Christina Fallin: “Appropriate Culturation?”
In March 2014, twenty-seven year old Christina Fallin, daughter of Oklahoma Governor Mary Fallin, found herself at the center of controversy when she posted an image of herself wearing a red Plains headdress on Facebook and Instagram with the tag “Appropriate Culturation.” Fallin posed for this photo as a promotional piece for her band, Pink Pony. Public outcry criticized Fallin for appropriating Native American cultures, sparking uproar on social media and leading to protests at their shows.
In response, Fallin and Pink Pony removed the photo and released a statement on their Facebook page explaining their aesthetic appreciation for Native American culture. Fallin told the Indian Country Today Media Network that, “I think Native American culture is the most beautiful thing I’ve ever seen, so I was naturally drawn to it.” Musician Wayne Coyne of The Flaming Lips became involved in the issue when he fired bandmate Kliph Scurlock for criticizing Fallin online. To show his support for Fallin, Coyne posted Instagram photos of several friends and a dog wearing headdresses.
Some argue that Fallin’s photo could be an example of artistic appropriation. Throughout history, artists have borrowed objects and images from everyday life as well as other cultures in order to re-contextualize the object in a new manner. On the other hand, some argue that non-Native Americans do not have the right to adorn a headdress at all. Taking a sacred or meaningful object out of context is problematic even when touted as “art.” Summer Morgan, member of the Kiowa tribe in Oklahoma, believes that Fallin may have had good intentions, but there are better ways to express her appreciation of Native American cultures. Morgan believes that headdresses are not fashion accessories. Following Kiowa tradition, only men can own war bonnets and each feather represents a war deed. Female relatives may be given the right to wear a male relative’s war bonnet, but only after they understand what’s expected of them when they wear it, how to treat it properly, and when it is acceptable to wear.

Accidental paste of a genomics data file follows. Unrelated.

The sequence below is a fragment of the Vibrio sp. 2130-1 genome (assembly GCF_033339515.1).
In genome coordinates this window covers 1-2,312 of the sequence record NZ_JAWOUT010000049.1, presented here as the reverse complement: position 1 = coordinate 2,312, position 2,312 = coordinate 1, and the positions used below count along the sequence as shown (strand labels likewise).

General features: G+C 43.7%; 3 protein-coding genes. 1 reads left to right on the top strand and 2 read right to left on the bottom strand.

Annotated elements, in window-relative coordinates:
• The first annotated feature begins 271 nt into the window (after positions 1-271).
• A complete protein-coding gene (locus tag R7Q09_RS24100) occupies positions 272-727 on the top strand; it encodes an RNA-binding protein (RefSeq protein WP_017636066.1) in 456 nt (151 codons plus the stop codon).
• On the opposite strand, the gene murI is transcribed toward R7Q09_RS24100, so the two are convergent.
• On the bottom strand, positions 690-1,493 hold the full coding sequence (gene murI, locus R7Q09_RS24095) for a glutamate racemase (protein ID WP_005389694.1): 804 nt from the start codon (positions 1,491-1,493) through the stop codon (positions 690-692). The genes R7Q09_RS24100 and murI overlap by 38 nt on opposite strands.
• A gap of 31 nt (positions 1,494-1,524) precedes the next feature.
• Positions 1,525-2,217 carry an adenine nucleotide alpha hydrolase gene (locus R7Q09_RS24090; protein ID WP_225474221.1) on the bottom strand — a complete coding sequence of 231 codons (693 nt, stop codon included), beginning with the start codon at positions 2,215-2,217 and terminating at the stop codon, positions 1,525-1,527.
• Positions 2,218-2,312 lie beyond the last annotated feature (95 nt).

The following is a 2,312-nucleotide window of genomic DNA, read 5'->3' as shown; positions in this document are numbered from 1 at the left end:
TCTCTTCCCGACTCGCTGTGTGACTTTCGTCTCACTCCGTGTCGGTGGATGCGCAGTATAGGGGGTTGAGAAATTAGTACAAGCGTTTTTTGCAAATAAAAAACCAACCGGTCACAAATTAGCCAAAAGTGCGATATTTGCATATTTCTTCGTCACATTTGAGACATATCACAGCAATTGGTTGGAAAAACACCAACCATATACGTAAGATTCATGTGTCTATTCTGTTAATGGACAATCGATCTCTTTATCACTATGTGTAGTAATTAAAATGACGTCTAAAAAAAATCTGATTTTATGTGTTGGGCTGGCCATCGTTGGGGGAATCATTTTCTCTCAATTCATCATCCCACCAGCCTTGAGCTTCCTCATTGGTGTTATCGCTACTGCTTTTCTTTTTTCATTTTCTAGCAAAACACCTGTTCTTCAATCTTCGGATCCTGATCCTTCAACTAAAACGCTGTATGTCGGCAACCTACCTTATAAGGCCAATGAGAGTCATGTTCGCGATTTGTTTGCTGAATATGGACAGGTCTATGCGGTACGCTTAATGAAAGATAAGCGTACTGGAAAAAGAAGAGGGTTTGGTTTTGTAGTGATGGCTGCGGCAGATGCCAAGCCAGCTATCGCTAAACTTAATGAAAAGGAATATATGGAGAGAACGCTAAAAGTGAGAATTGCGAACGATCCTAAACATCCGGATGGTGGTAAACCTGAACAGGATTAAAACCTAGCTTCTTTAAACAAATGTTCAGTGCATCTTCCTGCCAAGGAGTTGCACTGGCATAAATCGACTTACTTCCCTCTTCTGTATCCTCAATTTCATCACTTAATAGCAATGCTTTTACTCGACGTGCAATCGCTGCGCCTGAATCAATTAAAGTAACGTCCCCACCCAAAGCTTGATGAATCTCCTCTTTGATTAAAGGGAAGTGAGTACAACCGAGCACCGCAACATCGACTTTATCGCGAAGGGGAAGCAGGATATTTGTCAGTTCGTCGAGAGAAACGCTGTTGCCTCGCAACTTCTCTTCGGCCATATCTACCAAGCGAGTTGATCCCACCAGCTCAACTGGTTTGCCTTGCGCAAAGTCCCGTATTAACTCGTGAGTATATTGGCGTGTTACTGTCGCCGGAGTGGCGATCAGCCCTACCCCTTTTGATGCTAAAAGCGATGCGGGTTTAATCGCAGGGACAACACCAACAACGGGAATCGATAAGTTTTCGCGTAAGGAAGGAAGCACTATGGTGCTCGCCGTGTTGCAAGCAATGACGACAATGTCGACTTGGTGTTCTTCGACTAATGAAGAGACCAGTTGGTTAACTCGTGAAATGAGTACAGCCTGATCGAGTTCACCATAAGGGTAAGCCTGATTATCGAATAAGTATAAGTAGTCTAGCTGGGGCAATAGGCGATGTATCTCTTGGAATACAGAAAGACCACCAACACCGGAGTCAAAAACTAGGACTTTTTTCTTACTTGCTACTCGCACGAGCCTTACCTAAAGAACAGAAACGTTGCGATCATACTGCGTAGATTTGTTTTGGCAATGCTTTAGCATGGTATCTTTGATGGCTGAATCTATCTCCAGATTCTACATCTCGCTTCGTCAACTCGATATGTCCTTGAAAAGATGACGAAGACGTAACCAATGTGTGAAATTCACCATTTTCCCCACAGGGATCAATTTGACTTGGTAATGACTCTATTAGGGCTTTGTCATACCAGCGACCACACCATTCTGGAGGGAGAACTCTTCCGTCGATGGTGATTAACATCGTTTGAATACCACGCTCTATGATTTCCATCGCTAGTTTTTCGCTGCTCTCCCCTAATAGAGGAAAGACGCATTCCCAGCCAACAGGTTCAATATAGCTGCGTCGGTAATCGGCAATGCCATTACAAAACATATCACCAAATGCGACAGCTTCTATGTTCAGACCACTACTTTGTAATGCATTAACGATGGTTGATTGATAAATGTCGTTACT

1. Did Christina Fallin do something ethically prohibited in posing in a war bonnet? Does it make a difference that she claims to love and respect Native American culture? Fallin wrote, “Please forgive us if we innocently adorn ourselves in your beautiful things.” Do you view her act as innocent or not? Explain your reasoning.
2. How should educators teach students about cultures other than their own? Do you think it is possible to avoid perpetuating stereotypes of other cultures? Why or why not?
3. What if Fallin’s record label asked her to pose in the war bonnet to gain publicity for her music? Would it make a difference if this were simply a business decision to sell records? Explain your reasoning.
4. Would it make a difference if the photographer of this image intended to hang it in a gallery as “art?” What if the goal of the artist was to make viewers mad or uncomfortable? What if the artist created this image as a way to engage viewers in critiquing both Native American and non-Native American cultures?
5. Is cultural appropriation always a bad thing? Why or why not?
Attribution is giving credit where credit is due. Appropriation is the complex borrowing of ideas, images, symbols, sounds, and identity from others.
Moral intent is the desire to act ethically when facing a decision and overcome the rationalization to not be ethical “this time.”
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